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Bottom Line Up Front

  • Determine how much you can put toward savings each month.
  • Rank and prioritize your non-retirement savings goals. An emergency fund should be the first priority.
  • Make it automatic—set up payments to your savings account just like you pay your bills each month.

Saving for retirement is a big goal—but it’s not the only goal in your financial life. You may have your heart set on buying a home or car, starting a business, taking a dream vacation or funding a child’s education. Ideally, you’d like to save for those life events without losing sight of your retirement savings goals. So how do you do that?

Plan Your Savings Strategy

The first thing you should do when planning your savings strategy is to find out if your employer offers a retirement savings match. If they do, allocate as much of your budget as needed to take full advantage of that option, if you’re able. That’s extra money in your pocket!

From there, with any savings plan, you have to decide how much you can spare each month after your basic necessities are met. Take a look at your budget, see if there are any areas where you could cut back, and determine an amount to set aside for savings. Next, take a look at what goals you might have coming up, in addition to retirement. Navy Federal’s Savings Goal Calculator can help you decide on a realistic savings budget.

Once you figure out your savings budget, follow these tips to help you save for your retirement while also managing your short-term goals.

  1. Build an emergency fund first. Having emergency savings to cover a large unforeseen expense should be your top priority. Make a goal to save a few months’ worth of expenses for emergencies so you don’t need to resort to credit cards or raid your retirement savings in a pinch. Learn more about how and why to build an emergency fund.
  2. Rank your savings goals. Are you planning a wedding or house hunting in the next year or two? You’ll want to decide which savings goals are top priorities and consider the timeframe for each goal. The key is to continue saving for retirement in the background while focusing on smaller goals.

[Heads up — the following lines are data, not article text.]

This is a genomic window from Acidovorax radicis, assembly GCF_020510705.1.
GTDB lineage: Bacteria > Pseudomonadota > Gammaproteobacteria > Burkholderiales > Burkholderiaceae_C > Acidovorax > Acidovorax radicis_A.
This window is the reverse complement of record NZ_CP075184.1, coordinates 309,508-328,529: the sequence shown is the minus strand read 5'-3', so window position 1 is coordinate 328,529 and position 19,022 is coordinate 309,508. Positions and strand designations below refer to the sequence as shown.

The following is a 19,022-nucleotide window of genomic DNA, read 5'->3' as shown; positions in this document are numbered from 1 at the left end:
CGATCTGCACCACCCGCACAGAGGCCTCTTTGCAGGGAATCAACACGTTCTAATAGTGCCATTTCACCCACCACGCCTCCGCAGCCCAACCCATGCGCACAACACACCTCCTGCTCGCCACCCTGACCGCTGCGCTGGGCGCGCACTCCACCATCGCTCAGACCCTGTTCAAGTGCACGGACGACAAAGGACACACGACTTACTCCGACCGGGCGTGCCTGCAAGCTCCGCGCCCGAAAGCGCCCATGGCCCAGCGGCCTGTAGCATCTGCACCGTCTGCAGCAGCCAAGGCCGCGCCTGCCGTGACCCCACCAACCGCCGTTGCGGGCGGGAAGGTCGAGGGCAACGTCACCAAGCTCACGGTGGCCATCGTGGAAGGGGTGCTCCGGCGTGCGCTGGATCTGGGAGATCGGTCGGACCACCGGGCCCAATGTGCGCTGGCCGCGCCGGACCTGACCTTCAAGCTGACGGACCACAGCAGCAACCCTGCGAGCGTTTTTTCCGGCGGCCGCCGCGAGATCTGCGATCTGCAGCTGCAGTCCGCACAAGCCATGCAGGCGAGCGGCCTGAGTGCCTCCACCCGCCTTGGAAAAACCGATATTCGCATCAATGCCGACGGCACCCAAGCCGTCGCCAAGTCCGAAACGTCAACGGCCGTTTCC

For example, let's say you have $600 per month in your budget for savings. You don’t have an emergency fund yet, and you're saving for a new car within the next 2 years. How do you decide what goes toward retirement and what goes toward other goals? One way to split is to allocate 50% toward retirement and 50% toward your other goals. If you do that, here's what your savings budget may look like:

    • Retirement Savings (50%): $300 per month
    • Emergency Savings (25%): $150 per month
    • Car Fund (25%): $150 per month
  3. Make it automatic. Keep making progress toward your goals by making saving automatic. Set up recurring transfers to go toward each of your savings or investment accounts. Let’s say your goal is to save $20,000 for down payment on a home in the next 2 years. You’ll reach your goal before you know it if you set up biweekly transfers of $400 into your savings account. Setting up recurring transfers into your savings account is a smart, convenient way to make sure saving money happens automatically just like any other monthly expense.

Make sure not to stretch yourself too thin when starting a new savings plan. Pick 1 to 2 top goals first and start there, then add in others as you get into a rhythm.

What Are Your Savings Goals?

The sky’s the limit when you have a solid plan to reach your goals. With Navy Federal, you can make it happen by finding the right balance of saving for retirement and hitting the financial goals that matter most to you. Check out savings accounts and tools to help guide you.

This article is intended to provide general information and shouldn't be considered legal, tax or financial advice. It's always a good idea to consult a tax or financial advisor for specific information on how certain laws apply to your situation and about your individual financial situation.